"There's nothing more important than cybersecurity,” DelBene said during Digital Government Institute’s 930gov conference Tuesday. “Just getting people to understand that even before that next feature, being secure is what's more important ... cybersecurity needs to be a single kind of dial tone that always works.”
Because the threat landscape is constantly evolving, DelBene said VA is assessing its cyber readiness and bolstering its strategy through hiring cyber engineers, building out zero trust and allocating additional resources to secure critical assets.
“One of the transformations we're trying to drive at VA is it's great to have all the processes to say, ‘Yes, you have engineered around being secure,’ but there has to be a checkpoint — whether it's FITARA, whether it's an ATO process — that says, ‘I believe this is a secure system that can be put on the network,’” DelBene said.
VA is developing a roadmap to get to zero trust, which enables the agency to take a holistic approach to its cyber posture. DelBene also wants to increase spending around cybersecurity to attract and retain top technology talent.
“We’re not spending enough,” DelBene said. “The salaries we have in the federal government make it very challenging to bring [cyber experts] on full time. We would love to do that. We're pushing hard on getting the salaries up to be at the right place, but it also means we're going to have to use contractors, and that means we're going to we're going to have to spend more money on cyber.”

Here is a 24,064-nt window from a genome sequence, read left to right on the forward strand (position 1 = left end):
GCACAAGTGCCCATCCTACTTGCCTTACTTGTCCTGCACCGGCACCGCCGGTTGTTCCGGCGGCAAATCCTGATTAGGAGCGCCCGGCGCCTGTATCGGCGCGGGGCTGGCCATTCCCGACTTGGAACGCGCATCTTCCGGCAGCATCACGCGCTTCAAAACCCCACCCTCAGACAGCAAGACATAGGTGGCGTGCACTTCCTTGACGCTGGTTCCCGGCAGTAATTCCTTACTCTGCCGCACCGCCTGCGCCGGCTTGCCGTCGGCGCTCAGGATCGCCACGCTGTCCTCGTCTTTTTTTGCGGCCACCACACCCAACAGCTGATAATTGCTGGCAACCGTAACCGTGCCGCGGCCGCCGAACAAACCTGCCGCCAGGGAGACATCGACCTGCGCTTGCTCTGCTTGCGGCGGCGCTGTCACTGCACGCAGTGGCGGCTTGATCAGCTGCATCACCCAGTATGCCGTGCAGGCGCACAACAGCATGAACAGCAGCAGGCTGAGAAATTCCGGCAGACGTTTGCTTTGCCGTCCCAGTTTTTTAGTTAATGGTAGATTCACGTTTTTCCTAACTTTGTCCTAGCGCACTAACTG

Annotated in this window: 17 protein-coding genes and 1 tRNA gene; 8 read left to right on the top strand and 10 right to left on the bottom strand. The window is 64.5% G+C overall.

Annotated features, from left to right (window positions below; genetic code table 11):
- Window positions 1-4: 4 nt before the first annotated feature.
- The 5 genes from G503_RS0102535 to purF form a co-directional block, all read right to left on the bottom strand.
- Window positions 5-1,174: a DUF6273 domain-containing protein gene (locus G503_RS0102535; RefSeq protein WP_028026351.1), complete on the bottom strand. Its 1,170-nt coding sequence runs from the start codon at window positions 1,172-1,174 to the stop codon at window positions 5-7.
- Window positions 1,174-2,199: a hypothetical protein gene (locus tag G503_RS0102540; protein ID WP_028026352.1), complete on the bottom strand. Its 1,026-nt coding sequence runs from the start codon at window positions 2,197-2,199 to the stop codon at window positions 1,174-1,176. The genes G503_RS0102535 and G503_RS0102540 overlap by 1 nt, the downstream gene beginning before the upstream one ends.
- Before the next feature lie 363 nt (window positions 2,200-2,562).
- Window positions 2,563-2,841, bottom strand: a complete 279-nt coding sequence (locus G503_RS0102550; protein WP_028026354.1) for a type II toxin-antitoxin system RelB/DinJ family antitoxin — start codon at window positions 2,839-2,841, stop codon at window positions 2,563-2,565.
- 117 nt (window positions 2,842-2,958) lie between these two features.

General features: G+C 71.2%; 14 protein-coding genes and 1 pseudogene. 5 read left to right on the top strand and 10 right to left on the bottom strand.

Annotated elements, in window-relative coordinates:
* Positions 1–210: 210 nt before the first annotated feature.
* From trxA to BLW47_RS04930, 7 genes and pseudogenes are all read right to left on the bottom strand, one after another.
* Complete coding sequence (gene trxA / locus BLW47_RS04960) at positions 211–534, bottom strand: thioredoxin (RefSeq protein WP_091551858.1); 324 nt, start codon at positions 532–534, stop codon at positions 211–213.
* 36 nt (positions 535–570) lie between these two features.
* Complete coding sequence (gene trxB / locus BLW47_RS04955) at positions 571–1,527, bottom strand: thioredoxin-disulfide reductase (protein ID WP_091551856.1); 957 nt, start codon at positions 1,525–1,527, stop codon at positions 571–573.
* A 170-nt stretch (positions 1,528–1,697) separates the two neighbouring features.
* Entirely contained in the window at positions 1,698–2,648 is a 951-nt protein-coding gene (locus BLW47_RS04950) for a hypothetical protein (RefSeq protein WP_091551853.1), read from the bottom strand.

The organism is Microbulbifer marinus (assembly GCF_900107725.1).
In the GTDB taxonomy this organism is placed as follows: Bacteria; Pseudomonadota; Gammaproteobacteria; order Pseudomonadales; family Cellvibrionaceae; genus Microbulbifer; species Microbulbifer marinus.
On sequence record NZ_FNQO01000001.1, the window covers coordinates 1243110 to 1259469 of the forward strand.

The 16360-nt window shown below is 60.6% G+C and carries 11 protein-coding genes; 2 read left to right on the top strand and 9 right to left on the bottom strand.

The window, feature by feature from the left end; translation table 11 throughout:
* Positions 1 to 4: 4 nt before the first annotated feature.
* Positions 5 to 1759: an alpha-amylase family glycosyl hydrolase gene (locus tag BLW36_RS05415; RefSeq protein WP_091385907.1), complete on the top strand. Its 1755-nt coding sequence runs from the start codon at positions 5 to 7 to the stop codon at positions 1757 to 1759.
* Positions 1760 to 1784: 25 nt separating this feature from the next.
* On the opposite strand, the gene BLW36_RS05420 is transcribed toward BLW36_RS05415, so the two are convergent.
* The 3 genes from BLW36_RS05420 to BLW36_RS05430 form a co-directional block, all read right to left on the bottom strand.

In order to have digital transformation at the core of VA, DelBene said the agency must “think like an engineering organization” that revolves around a vision of end user experience across the enterprise.
"Modernization is in service of a goal,” DelBene said. “You have to assert it as a mission because we're going to need it over time to modernize as a core part of what you do, and that is part of your vision to ultimately keep modern systems such that you're always driving higher reliability, higher responsiveness.”
Keeping modernization at the core of VA’s mission is critical for its benefits arm, especially following the recent passage of the PACT Act. With VA turning to automation to improve end user experience, DelBene will focus on automating the claims process to speed benefits delivery and make more effective decisions on benefits eligibility.
“If you think about the benefits process from left to right — at the first point, where I need information about applying benefits, all the way to the point of delivery of those benefits — we have an incredible opportunity to deliver that more effectively by having great systems that help our claims adjudicators figure that out. We have an opportunity to use advanced technology to automate the claims process,” DelBene said.
DelBene iterated to GovCIO Media & Research the role automation will have for the claims approval process and for the agency’s workforce.
“We’re in the early stages here. Most of what we're doing is helping the claims person, but there's some things like hypertension that are actually quite simple, and then we can automate the actual decision as well,” DelBene said.
A key component of automation is centralizing data, which led to VA creating the Virtual Branch Office to support data collection.
"The goal, first and foremost, is to automate the collection of data that allows the claims agent to be more effective in his or her job,” DelBene said. “[The Virtual Branch Office] basically says everything can go to a single place, or ... calling into data sources, we can pull in the information and automate that process so it’s faster for a claims agent to do the adjudication.”